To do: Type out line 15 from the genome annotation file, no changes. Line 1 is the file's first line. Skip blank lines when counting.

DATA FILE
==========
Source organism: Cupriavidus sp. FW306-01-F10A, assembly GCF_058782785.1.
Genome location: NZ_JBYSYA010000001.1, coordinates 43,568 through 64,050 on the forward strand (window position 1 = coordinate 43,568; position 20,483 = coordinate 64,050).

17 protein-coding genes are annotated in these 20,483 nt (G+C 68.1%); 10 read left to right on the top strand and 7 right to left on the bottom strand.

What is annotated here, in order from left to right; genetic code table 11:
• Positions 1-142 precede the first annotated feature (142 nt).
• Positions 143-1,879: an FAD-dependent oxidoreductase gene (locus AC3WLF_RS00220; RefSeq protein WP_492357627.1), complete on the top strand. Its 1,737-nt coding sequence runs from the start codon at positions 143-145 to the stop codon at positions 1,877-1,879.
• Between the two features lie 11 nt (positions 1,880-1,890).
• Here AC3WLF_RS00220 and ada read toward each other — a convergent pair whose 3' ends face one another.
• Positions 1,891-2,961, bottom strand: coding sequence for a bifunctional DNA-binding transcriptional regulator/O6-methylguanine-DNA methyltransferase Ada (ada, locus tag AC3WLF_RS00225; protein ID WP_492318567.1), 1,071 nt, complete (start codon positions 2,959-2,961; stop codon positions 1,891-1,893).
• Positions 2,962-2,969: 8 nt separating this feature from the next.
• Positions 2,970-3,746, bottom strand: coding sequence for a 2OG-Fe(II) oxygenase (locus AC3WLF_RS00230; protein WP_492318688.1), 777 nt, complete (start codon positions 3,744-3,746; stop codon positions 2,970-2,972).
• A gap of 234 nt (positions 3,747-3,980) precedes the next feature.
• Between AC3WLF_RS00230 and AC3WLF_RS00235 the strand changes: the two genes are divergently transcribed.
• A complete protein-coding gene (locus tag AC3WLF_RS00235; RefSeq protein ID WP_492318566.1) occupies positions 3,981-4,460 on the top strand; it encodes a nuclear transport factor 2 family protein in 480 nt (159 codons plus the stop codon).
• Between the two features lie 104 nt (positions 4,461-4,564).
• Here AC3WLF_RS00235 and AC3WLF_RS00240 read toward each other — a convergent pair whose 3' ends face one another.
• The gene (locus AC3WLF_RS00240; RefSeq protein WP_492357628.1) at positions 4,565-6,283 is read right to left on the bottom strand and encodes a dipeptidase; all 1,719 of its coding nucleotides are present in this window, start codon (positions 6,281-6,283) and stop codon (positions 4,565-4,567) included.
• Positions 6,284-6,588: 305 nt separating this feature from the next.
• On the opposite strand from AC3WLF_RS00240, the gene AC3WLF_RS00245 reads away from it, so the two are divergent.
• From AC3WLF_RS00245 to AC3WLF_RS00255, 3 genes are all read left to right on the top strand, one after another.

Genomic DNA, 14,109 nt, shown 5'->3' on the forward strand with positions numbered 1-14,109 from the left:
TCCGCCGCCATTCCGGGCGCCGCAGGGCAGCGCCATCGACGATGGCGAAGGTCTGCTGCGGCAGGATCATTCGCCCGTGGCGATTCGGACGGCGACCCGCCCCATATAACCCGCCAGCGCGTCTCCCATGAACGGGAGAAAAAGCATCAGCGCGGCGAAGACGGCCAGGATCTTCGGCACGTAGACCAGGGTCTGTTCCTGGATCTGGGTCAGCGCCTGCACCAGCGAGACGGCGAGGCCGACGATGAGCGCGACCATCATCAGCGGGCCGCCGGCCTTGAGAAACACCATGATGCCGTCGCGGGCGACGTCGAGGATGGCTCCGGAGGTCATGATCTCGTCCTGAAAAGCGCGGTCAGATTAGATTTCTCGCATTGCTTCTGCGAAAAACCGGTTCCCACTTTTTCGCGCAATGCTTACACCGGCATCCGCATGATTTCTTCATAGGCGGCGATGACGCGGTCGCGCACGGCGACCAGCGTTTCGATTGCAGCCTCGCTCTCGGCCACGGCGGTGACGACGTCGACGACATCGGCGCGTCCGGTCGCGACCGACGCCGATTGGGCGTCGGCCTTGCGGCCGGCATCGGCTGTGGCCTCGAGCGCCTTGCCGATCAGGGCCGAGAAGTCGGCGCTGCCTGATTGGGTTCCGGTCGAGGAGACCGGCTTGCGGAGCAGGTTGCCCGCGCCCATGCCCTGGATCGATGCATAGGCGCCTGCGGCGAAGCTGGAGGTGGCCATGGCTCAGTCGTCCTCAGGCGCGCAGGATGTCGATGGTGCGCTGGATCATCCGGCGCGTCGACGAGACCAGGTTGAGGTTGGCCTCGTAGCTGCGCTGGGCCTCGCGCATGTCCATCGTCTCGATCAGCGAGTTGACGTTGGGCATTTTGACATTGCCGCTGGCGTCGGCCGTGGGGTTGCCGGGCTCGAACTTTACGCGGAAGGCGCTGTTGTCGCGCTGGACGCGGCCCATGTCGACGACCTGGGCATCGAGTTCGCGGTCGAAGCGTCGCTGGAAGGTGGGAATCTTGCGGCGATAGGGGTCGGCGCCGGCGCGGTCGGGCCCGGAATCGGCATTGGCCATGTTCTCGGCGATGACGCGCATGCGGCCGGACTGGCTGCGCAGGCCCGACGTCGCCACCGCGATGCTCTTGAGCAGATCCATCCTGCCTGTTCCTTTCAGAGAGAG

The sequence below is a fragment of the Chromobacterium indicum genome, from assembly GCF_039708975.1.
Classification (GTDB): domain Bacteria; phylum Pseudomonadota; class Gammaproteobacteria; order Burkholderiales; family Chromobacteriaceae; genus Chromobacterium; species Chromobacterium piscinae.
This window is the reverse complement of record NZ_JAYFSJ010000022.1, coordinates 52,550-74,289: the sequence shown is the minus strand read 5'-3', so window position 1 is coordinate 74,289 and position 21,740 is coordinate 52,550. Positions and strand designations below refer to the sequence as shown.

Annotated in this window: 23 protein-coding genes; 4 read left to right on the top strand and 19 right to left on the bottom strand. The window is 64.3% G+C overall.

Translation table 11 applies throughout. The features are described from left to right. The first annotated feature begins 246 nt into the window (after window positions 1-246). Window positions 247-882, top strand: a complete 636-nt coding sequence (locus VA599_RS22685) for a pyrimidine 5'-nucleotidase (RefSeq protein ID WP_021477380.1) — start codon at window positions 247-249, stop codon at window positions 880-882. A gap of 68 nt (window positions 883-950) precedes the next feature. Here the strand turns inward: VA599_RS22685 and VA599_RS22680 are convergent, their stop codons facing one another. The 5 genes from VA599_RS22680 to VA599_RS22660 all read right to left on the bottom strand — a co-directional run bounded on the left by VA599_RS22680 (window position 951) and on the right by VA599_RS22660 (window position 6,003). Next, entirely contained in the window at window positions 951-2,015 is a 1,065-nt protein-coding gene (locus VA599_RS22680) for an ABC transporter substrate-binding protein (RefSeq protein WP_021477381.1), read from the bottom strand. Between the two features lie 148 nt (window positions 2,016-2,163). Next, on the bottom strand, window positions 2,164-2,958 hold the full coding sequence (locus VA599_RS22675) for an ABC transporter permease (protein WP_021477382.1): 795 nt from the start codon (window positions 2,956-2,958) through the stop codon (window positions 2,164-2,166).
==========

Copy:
• Between the two features lie 104 nt (positions 4,461-4,564).